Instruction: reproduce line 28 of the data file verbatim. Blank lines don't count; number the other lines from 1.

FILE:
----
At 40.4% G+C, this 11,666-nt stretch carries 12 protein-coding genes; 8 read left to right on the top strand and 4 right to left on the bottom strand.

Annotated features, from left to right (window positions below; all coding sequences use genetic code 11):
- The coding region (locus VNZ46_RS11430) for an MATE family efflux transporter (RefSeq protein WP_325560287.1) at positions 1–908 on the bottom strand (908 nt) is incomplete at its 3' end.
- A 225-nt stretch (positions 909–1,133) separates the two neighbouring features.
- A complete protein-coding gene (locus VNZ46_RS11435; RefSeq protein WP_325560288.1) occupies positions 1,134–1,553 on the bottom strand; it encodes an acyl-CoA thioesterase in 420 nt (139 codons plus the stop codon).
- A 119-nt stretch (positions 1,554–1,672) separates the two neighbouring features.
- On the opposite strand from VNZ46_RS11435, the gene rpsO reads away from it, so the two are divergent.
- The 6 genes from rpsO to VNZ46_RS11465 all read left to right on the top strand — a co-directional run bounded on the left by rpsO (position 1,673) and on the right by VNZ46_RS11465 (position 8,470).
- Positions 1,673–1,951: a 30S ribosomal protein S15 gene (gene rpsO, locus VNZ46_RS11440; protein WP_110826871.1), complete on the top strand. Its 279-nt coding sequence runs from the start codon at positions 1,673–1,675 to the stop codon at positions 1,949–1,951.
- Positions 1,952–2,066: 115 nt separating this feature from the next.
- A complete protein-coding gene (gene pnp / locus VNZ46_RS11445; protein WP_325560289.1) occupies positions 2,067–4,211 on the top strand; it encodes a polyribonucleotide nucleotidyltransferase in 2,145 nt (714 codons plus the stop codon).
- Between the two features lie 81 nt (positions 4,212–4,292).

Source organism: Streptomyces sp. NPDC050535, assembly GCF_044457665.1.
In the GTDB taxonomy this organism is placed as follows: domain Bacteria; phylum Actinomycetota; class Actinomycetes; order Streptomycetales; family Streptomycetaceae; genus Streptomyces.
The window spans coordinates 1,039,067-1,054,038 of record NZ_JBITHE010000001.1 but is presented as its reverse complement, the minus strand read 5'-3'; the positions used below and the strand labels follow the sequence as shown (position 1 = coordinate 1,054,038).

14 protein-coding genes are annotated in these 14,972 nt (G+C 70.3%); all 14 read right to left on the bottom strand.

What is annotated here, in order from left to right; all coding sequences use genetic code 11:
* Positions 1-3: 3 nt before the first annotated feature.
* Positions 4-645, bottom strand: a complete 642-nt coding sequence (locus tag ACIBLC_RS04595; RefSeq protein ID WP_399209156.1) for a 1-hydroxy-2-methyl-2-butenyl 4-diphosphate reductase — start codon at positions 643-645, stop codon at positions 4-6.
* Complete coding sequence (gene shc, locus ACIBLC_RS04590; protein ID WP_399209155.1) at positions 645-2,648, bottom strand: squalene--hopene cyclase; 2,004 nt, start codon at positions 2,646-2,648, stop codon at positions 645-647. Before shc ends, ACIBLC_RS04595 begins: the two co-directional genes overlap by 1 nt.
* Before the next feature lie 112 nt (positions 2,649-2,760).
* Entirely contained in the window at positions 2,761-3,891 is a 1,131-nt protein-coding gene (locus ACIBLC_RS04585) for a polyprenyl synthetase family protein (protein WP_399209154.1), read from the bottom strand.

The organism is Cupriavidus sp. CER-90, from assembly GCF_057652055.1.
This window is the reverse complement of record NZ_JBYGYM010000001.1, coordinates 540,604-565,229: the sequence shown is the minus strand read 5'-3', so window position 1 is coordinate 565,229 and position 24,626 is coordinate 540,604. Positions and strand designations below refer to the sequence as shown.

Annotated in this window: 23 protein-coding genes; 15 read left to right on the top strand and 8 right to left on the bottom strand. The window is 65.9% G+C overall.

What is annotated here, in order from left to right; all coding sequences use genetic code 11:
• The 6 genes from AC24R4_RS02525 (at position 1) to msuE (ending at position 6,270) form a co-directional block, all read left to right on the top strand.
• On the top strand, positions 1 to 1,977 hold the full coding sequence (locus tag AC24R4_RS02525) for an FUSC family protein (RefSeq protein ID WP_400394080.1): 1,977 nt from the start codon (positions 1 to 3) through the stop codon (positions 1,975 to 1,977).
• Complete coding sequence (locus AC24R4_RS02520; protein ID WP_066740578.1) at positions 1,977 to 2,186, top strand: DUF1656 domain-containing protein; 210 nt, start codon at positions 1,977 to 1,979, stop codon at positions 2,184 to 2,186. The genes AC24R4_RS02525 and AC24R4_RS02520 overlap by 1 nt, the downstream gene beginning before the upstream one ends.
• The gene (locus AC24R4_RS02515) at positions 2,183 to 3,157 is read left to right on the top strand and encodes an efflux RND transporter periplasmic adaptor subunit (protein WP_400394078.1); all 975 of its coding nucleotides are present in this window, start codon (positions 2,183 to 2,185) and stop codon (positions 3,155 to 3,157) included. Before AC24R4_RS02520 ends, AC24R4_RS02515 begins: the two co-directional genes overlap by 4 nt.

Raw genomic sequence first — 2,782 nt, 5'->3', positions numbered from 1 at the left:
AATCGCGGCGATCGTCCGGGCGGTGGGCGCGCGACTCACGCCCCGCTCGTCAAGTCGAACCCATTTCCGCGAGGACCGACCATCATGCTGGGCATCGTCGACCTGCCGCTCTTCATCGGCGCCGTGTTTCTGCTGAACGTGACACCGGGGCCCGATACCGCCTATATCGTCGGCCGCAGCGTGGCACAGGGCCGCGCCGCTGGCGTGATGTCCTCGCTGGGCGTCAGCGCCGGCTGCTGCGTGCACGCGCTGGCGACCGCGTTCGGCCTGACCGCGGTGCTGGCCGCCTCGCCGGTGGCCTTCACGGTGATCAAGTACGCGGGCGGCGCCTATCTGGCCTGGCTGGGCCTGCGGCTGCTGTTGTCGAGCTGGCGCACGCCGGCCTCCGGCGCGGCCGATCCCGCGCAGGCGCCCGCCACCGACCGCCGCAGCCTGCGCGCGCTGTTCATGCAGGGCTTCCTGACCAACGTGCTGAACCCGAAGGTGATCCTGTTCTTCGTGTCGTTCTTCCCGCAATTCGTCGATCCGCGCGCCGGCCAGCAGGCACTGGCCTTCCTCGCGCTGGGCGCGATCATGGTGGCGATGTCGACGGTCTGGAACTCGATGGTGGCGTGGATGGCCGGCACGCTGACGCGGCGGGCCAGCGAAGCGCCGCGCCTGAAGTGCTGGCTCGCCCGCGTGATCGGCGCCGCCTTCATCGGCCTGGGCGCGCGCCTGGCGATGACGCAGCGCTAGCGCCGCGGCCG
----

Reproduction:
• On the top strand, positions 1 to 1,977 hold the full coding sequence (locus tag AC24R4_RS02525) for an FUSC family protein (RefSeq protein ID WP_400394080.1): 1,977 nt from the start codon (positions 1 to 3) through the stop codon (positions 1,975 to 1,977).